For 2023 coverage, there are a dozen states that have not expanded Medicaid, which means they had a much higher percentage of enrollees with incomes from 100 – 150% of the poverty level (in Medicaid expansion states, Medicaid covers the majority of people in that category, since eligibility extends up to 138% of the poverty level; in non-expansion states, subsidy eligibility begins at 100% of the poverty level; South Dakota will expand Medicaid in mid-2023, bringing the number of non-expansion states down to 11).
A 2012 Health Affairs study found that if all states were to implement BHPs, 1.8 million fewer adults would churn between Medicaid and QHPs each year. To address the problem of churn, New York’s BHP eligibility is determined annually. That means BHP enrollees aren’t subject to churning between Medicaid, the BHP, and private health plans based on income fluctuations during the year. (As noted above, Medicaid churn was not an issue during the COVID pandemic, from March 2020 through March 2023. But disenrollments resume as early as April 2023 — some states are pushing this out a few months — and churn will once again be a concern.)
At least eight states were considering implementing a BHP in 2015, although Minnesota was the only state that moved ahead with its plans. New York joined Minnesota in offering a BHP starting in 2016, and is seeking federal permission to extend eligibility to 250% of the poverty level, allowing the program to cover more people. As of 2023, they are still the only states that have BHPs, although West Virginia lawmakers are considering a BHP in 2023, and Oregon is working to implement one.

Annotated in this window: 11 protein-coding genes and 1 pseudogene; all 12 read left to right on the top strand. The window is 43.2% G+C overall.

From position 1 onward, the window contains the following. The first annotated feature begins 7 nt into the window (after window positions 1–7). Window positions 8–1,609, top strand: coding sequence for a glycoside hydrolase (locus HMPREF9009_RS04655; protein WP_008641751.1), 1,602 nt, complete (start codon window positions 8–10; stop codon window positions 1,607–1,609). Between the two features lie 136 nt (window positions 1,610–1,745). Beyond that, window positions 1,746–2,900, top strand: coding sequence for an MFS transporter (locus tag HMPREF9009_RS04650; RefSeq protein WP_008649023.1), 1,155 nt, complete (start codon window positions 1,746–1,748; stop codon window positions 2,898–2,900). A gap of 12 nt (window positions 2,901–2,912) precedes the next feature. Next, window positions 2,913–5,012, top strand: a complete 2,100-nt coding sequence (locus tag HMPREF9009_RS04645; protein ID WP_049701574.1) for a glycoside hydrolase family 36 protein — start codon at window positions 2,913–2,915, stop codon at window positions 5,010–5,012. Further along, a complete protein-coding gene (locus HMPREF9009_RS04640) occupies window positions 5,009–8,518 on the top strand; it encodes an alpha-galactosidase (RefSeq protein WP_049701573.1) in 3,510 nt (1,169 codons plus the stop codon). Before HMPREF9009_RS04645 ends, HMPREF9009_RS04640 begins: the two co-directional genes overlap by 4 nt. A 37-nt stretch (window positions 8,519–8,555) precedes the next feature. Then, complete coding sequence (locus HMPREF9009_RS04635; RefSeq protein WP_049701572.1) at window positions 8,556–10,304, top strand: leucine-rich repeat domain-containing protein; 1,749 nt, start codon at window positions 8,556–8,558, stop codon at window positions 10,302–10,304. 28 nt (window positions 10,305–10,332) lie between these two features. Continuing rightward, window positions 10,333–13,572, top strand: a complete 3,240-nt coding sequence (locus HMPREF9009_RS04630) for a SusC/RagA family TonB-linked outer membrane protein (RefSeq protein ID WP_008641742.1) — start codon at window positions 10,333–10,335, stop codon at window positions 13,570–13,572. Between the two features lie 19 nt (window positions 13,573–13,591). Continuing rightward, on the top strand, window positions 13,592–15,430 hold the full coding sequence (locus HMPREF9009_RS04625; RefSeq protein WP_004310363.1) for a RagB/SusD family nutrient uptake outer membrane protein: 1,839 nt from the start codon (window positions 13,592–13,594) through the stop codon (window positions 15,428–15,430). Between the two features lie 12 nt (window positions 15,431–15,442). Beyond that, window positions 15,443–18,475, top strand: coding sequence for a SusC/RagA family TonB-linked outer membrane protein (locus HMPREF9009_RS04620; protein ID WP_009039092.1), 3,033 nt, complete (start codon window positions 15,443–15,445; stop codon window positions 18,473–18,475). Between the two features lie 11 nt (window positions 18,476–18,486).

The ACA requires states that operate a BHP to coordinate BHP eligibility and enrollment with Medicaid, CHIP (Children’s Health Insurance Plan), and QHPs in the exchange, but states are given plenty of leeway in designing their BHPs within the basic guidelines established by HHS. States can create BHPs that contract with Medicaid managed care organizations and jointly administer BHPs with Medicaid, effectively creating seamless coverage for everyone under 200% of the poverty level, with continuity of benefits and providers. States also have the option of combining BHP risk pools with exchange risk pools in order to avoid destabilization of the private market that might occur if too many people were shifted to a separate BHP risk pool.